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                  Be careful: Old PVC may contain lead. According to the webs, CPVC can be used with ethanol, but if there are other alcohols in your distillate they may react and leech something even nastier into your hooch. If you can't build yourself a copper carbon filter, do what someone else suggested and cut the bottom out of a cheap plastic bottle from the liquor store.

                  Charcoal filtering is, in my opinion, perfectly acceptable. While not exactly the gold standard, Jack Daniel's makes no secret of their 10' column of drip filtering.
                  -j

                  --- In new_distillers@yahoogroups.com, Jim Graves <jimbull34@...> wrote:
                  >
                  > I know that there are no guarantees in life...the pvc that I have is years old and came from charlotte pipe in NC. It has stamps on it but beyond recognition now.  The PP as I understand it is even better then pvc, don't know.
                • tgfoitwoods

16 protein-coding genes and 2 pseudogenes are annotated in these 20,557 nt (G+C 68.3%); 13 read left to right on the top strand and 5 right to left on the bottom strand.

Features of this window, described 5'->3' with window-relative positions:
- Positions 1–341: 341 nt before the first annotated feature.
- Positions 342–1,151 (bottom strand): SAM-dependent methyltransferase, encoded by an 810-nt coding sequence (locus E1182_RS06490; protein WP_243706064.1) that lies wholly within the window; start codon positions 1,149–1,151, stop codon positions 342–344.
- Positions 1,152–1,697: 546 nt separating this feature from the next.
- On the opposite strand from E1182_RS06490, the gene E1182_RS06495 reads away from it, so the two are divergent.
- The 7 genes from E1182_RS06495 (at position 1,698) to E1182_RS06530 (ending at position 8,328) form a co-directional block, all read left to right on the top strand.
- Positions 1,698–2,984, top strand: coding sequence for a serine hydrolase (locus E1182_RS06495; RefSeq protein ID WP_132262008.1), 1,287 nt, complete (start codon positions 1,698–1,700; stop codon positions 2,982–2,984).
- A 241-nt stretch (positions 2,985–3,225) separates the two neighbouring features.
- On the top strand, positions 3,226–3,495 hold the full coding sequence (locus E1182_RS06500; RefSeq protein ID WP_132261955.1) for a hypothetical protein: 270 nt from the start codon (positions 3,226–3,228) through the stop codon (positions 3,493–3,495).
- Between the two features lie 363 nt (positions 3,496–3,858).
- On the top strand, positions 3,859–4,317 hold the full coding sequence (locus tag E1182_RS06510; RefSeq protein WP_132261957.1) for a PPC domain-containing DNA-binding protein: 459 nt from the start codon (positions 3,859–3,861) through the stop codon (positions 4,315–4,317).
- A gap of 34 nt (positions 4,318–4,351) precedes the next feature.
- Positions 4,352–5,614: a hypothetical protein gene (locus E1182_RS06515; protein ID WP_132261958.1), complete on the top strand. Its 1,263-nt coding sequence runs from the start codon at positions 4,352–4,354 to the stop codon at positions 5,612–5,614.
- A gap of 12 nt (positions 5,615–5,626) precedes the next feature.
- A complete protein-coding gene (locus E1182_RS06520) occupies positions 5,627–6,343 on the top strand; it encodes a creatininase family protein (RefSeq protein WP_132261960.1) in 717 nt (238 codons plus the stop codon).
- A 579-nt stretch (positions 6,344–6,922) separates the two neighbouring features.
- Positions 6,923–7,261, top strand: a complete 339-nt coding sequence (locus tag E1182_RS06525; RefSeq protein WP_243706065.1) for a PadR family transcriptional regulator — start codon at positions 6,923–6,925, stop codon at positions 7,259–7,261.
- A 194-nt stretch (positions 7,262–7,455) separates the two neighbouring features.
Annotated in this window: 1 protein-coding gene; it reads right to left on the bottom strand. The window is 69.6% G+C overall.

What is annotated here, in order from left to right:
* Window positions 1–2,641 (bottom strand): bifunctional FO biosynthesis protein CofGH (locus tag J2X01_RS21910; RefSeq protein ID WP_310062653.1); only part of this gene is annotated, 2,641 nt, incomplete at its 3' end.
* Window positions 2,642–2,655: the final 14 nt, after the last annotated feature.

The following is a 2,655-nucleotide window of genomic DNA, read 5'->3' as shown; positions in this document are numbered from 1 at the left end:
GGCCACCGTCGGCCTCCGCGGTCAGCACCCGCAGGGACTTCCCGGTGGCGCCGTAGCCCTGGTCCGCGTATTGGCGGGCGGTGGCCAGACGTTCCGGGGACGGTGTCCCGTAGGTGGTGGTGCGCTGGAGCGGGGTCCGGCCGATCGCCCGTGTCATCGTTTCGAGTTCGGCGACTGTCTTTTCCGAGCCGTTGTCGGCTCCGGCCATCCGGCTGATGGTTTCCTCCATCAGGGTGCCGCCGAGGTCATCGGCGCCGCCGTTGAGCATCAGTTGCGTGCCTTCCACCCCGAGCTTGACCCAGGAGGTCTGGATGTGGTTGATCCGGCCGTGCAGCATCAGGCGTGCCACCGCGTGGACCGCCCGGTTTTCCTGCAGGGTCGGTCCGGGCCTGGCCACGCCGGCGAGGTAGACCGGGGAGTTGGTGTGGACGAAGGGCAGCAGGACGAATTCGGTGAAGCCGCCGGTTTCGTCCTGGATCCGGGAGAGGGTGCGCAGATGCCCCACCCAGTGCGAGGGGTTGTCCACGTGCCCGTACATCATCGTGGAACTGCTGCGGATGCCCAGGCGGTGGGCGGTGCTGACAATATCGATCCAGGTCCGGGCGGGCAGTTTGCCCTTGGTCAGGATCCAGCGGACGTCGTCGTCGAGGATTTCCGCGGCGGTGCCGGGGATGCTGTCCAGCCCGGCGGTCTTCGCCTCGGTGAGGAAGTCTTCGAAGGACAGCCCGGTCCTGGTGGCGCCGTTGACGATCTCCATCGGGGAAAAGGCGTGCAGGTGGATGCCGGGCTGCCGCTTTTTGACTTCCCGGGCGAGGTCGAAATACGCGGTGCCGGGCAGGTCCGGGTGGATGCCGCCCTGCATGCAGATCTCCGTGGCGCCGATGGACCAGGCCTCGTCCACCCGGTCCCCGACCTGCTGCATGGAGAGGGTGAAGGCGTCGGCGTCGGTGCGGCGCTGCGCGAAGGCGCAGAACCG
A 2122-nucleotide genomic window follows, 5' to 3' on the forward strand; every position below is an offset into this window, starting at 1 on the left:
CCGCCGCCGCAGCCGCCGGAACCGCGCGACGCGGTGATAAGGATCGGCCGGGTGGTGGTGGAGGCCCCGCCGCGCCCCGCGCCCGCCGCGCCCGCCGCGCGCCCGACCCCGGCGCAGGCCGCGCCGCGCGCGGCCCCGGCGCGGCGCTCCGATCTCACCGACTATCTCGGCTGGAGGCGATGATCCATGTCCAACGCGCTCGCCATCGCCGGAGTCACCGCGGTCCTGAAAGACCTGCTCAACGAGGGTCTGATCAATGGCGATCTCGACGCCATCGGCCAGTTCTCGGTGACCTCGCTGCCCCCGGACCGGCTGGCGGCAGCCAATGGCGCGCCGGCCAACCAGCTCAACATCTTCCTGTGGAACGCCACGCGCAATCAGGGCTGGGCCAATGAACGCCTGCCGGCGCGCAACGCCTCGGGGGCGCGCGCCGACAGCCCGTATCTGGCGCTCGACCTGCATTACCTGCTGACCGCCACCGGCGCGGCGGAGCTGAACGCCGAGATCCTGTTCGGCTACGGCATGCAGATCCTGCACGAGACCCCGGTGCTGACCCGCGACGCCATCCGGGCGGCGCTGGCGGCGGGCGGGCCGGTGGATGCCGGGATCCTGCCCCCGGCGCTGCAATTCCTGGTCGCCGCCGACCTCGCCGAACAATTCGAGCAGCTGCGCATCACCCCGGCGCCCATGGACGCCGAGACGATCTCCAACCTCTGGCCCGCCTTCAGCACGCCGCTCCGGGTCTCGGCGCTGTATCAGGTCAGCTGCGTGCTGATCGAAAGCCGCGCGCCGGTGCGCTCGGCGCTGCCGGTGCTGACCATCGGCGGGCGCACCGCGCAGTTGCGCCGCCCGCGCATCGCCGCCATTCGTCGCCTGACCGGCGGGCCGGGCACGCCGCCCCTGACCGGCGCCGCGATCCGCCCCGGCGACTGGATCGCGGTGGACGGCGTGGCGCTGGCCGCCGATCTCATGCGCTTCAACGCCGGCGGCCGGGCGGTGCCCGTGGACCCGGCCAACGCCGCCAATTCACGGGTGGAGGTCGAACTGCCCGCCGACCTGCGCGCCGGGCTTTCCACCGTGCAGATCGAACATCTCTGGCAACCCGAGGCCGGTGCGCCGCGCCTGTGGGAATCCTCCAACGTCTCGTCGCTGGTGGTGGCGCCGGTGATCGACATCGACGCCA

True enough, but activated carbon and maple charcoal are two entirely different beasts. Zymurgy Bob, a simple potstiller Making Fine Spirits
                  Message 8 of 23 , Mar 13 4:55 PM
                  • 0 Attachment
                    True enough, but activated carbon and maple charcoal are two entirely different beasts.

                    Zymurgy Bob, a simple potstiller Making Fine Spirits

                    --- In new_distillers@yahoogroups.com, "jsducote" <jsducote@...> wrote:
                    >
                    > Be careful: Old PVC may contain lead. According to the webs, CPVC can be used with ethanol, but if there are other alcohols in your distillate they may react and leech something even nastier into your hooch. If you can't build yourself a copper carbon filter, do what someone else suggested and cut the bottom out of a cheap plastic bottle from the liquor store.
                    >
                    > Charcoal filtering is, in my opinion, perfectly acceptable. While not exactly the gold standard, Jack Daniel's makes no secret of their 10' column of drip filtering.
                    > -j
                    >
                    > --- In new_distillers@yahoogroups.com, Jim Graves jimbull34@ wrote:
                    > >
                    > > I know that there are no guarantees in life...the pvc that I have is years old and came from charlotte pipe in NC. It has stamps on it but beyond recognition now.  The PP as I understand it is even better then pvc, don't know.
                    >